Site hosting stolen credentials taken down in wake of international operation

A website which provided access to more than 12 billion personal credentials to cyber criminals for as little as $2 per day has now been taken down following a detailed investigation led by the National Crime Agency (NCA) in collaboration with various international law enforcement partners.

The NCA began investigating, which is believed to host credentials taken from around 10,000 data breaches, in August last year. The credentials are known to have been used in further cyber attacks in the UK, Germany and the US. Two individuals (one based in Northern Ireland and one in The Netherlands) were identified during the course of the operation who, officers believe, have made total profits in excess of £200,000 from the site.

NCA investigators passed this information to the Police Service of Northern Ireland (PSNI) and the East Netherlands Cyber Crime Unit (Politie), who then launched their own operations. The suspects, both 22-year-old men, were arrested on Wednesday 15 January in Fintona and Arnhem respectively.

Parallel investigations into were also being run by the German BKA and the FBI, who seized the domain and effected the takedown of the site at 11.30 pm on the same day.

Online payments tracing back to IP addresses believed to have been used by the two men point to them being heavily involved in the running of the site. NCA officers found evidence of payments being made from these accounts to infrastructure companies in Germany and New Zealand to host its data.

Law enforcement activity in the UK last year established links between the purchase of cyber crime tools, such as remote access Trojans and cryptors, and

In November last year, NCA and North West Regional Organised Crime Unit officers executed 21 warrants across the UK as part of an international operation targeting those who had purchased the IM RAT. Several of the suspects identified had also paid for access to

Significant criminal website

Andrew Shorrock, senior investigating officer at the NCA, said: “This significant criminal website has now been shut down as a result of an international investigation involving law enforcement agencies from five countries. Cyber crime is a threat that crosses borders and so close international collaboration is crucial to tackling it. These arrests have resulted in the seizure of the site’s data which included 12 billion personal credentials. Work is continuing in order to notify the sites that were breached. The data behind the site is a collaboration of more than 10,000 data breaches. Criminals rely on the fact that people duplicate passwords on multiple sites and data breaches such as these create the opportunity for fraudsters to exploit that.”

Shorrock added: “Password hygiene is extremely important. Advice on this, and further guidance on how to mitigate against cyber attacks, can be found on the National Cyber Security Centre’s website.”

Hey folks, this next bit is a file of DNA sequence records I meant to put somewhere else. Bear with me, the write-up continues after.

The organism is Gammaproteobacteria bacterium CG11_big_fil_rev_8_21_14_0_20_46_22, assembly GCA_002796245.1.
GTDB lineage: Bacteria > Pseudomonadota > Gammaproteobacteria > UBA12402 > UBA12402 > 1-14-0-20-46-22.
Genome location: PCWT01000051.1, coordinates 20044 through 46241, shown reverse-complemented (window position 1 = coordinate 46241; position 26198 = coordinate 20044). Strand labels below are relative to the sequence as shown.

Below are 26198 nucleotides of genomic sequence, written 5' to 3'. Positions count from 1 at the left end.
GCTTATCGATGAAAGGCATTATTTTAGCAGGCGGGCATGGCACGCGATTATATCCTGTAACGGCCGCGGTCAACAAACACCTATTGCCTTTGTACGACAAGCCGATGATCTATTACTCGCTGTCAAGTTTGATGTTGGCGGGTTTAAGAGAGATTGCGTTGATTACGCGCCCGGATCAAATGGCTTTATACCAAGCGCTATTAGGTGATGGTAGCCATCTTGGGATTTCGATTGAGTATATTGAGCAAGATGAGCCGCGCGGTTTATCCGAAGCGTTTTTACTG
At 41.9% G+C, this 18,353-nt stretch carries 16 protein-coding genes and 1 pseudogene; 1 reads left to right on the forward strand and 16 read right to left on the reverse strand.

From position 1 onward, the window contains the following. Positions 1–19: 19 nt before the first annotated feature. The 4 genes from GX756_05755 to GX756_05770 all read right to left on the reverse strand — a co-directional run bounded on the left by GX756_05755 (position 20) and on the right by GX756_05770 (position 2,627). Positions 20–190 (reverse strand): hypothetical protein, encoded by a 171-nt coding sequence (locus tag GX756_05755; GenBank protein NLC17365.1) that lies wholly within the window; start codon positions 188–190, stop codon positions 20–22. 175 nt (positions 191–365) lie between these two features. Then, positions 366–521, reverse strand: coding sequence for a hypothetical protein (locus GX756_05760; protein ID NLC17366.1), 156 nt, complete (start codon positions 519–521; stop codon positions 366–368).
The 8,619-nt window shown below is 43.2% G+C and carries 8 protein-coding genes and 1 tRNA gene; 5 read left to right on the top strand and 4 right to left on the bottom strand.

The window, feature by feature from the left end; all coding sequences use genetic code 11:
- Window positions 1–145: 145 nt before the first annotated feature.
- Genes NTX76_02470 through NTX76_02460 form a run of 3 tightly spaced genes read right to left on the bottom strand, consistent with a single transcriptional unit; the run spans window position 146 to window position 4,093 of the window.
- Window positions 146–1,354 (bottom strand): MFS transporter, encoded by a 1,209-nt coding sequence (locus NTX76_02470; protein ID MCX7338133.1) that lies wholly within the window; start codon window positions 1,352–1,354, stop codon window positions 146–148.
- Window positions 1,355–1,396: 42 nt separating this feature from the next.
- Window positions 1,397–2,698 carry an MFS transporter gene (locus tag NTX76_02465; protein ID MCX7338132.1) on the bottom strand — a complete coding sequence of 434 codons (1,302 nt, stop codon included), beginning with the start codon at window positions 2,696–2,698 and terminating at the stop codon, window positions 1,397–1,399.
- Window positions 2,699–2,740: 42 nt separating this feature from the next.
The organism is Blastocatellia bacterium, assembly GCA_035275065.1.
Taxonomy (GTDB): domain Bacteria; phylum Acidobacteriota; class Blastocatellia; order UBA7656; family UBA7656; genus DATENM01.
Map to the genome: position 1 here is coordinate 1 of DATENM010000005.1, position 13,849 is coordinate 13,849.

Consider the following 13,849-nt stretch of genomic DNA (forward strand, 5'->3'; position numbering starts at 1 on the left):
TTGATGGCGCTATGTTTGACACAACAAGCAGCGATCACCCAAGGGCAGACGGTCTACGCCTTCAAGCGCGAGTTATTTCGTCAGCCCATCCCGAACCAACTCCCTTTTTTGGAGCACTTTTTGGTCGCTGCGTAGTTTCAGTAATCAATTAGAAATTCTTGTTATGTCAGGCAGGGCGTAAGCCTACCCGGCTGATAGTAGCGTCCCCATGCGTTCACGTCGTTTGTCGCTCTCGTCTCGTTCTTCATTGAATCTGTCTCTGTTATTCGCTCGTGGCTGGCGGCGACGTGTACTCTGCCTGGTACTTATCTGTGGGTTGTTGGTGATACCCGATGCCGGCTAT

Detective Superintendent Richard Campbell, head of PSNI’s Cyber Crime Centre, observed: “This significant operation involving the PSNI, the NCA and the Dutch and German Police has disrupted a major organised crime gang who were selling people’s personal details for profit. We were pleased to play our part by arresting a 22-year-old man in Fintona on suspicion of fraud and for encouraging or assisting contrary to Section 46 of the Serious Crime Act 2015. He has since been released on bail pending further enquiries.”

Campbell also stated: “This NCA-led investigation in partnership with the PSNI and the Dutch authorities demonstrates how law enforcement agencies can work together successfully to disrupt major crime taking place anywhere in the world. Let this be a clear warning that there’s no hiding place for cyber criminals.”

About the Author
Brian Sims BA (Hons) Hon FSyI, Editor, Risk UK (Pro-Activ Publications) Beginning his career in professional journalism at The Builder Group in March 1992, Brian was appointed Editor of Security Management Today in November 2000 having spent eight years in engineering journalism across two titles: Building Services Journal and Light & Lighting. In 2005, Brian received the BSIA Chairman’s Award for Promoting The Security Industry and, a year later, the Skills for Security Special Award for an Outstanding Contribution to the Security Business Sector. In 2008, Brian was The Security Institute’s nomination for the Association of Security Consultants’ highly prestigious Imbert Prize and, in 2013, was a nominated finalist for the Institute's George van Schalkwyk Award. An Honorary Fellow of The Security Institute, Brian serves as a Judge for the BSIA’s Security Personnel of the Year Awards and the Securitas Good Customer Award. Between 2008 and 2014, Brian pioneered the use of digital media across the security sector, including webinars and Audio Shows. Brian’s actively involved in 50-plus security groups on LinkedIn and hosts the popular Risk UK Twitter site. Brian is a frequent speaker on the conference circuit. He has organised and chaired conference programmes for both IFSEC International and ASIS International and has been published in the national media. Brian was appointed Editor of Risk UK at Pro-Activ Publications in July 2014 and as Editor of The Paper (Pro-Activ Publications' dedicated business newspaper for security professionals) in September 2015. Brian was appointed Editor of Risk Xtra at Pro-Activ Publications in May 2018.

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